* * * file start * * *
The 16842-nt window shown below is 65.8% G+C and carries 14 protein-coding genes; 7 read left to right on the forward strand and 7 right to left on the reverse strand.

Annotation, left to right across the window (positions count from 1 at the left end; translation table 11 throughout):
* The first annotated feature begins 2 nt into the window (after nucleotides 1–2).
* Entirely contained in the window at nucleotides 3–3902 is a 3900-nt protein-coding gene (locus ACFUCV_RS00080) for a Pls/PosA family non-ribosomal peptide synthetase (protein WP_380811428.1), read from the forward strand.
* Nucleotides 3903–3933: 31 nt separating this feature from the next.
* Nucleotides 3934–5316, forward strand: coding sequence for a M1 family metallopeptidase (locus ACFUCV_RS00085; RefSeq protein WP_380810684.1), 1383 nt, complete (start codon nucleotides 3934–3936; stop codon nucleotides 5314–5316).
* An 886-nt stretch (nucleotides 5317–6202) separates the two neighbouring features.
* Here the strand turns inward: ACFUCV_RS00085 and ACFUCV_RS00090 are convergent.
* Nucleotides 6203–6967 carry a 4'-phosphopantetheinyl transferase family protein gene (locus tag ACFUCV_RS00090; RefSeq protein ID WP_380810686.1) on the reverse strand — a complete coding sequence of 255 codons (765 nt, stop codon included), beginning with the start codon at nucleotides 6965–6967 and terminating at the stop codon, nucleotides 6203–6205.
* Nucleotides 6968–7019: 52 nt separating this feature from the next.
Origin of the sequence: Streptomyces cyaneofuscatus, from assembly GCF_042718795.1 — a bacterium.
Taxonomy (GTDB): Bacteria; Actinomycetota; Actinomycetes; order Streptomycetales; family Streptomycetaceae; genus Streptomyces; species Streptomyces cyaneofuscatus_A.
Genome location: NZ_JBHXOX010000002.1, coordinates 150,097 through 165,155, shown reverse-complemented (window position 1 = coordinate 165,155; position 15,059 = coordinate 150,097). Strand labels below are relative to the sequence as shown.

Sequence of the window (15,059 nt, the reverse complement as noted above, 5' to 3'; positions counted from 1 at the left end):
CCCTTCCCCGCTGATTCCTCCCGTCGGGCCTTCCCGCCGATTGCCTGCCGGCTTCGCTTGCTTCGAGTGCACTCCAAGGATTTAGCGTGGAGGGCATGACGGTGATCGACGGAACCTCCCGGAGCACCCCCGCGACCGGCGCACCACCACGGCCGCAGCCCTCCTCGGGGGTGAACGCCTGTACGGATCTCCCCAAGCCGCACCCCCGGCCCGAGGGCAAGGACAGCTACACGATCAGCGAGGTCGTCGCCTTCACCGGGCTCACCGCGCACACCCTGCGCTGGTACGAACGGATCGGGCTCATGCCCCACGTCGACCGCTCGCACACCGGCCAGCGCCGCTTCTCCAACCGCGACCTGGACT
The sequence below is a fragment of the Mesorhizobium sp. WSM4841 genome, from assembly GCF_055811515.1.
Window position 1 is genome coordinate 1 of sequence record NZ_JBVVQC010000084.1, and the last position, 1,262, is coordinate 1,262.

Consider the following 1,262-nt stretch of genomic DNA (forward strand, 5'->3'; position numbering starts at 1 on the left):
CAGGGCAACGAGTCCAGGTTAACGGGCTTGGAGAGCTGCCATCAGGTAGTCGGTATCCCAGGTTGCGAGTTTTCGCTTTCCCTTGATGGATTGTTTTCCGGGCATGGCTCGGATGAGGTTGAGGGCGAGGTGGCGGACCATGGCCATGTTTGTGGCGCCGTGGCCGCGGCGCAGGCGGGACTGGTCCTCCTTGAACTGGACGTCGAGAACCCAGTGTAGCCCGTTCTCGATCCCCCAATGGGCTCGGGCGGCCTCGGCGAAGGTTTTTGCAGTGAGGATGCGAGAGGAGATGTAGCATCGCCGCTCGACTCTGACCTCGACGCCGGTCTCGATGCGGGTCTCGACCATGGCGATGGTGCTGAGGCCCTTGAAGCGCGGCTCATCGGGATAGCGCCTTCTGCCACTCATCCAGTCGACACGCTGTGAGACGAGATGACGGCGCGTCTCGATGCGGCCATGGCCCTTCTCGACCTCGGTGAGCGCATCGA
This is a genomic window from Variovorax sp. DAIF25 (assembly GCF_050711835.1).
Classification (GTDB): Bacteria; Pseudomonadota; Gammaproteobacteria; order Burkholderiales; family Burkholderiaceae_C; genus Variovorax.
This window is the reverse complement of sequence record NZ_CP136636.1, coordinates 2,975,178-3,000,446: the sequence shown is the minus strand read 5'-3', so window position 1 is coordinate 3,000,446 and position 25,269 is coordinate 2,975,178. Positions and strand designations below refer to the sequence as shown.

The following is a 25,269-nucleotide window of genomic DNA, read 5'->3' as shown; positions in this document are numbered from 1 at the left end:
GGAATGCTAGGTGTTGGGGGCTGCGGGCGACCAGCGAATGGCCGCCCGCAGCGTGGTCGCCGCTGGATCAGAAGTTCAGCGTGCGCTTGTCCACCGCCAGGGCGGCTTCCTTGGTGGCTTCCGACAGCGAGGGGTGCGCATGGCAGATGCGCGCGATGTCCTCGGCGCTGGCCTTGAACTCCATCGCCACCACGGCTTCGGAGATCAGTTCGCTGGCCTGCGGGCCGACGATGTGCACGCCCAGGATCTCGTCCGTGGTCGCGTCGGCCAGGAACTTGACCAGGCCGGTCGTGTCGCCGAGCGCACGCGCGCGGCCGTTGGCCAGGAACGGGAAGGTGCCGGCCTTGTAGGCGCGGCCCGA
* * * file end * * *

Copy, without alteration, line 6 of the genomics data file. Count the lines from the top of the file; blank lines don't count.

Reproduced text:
* Nucleotides 3934–5316, forward strand: coding sequence for a M1 family metallopeptidase (locus ACFUCV_RS00085; RefSeq protein WP_380810684.1), 1383 nt, complete (start codon nucleotides 3934–3936; stop codon nucleotides 5314–5316).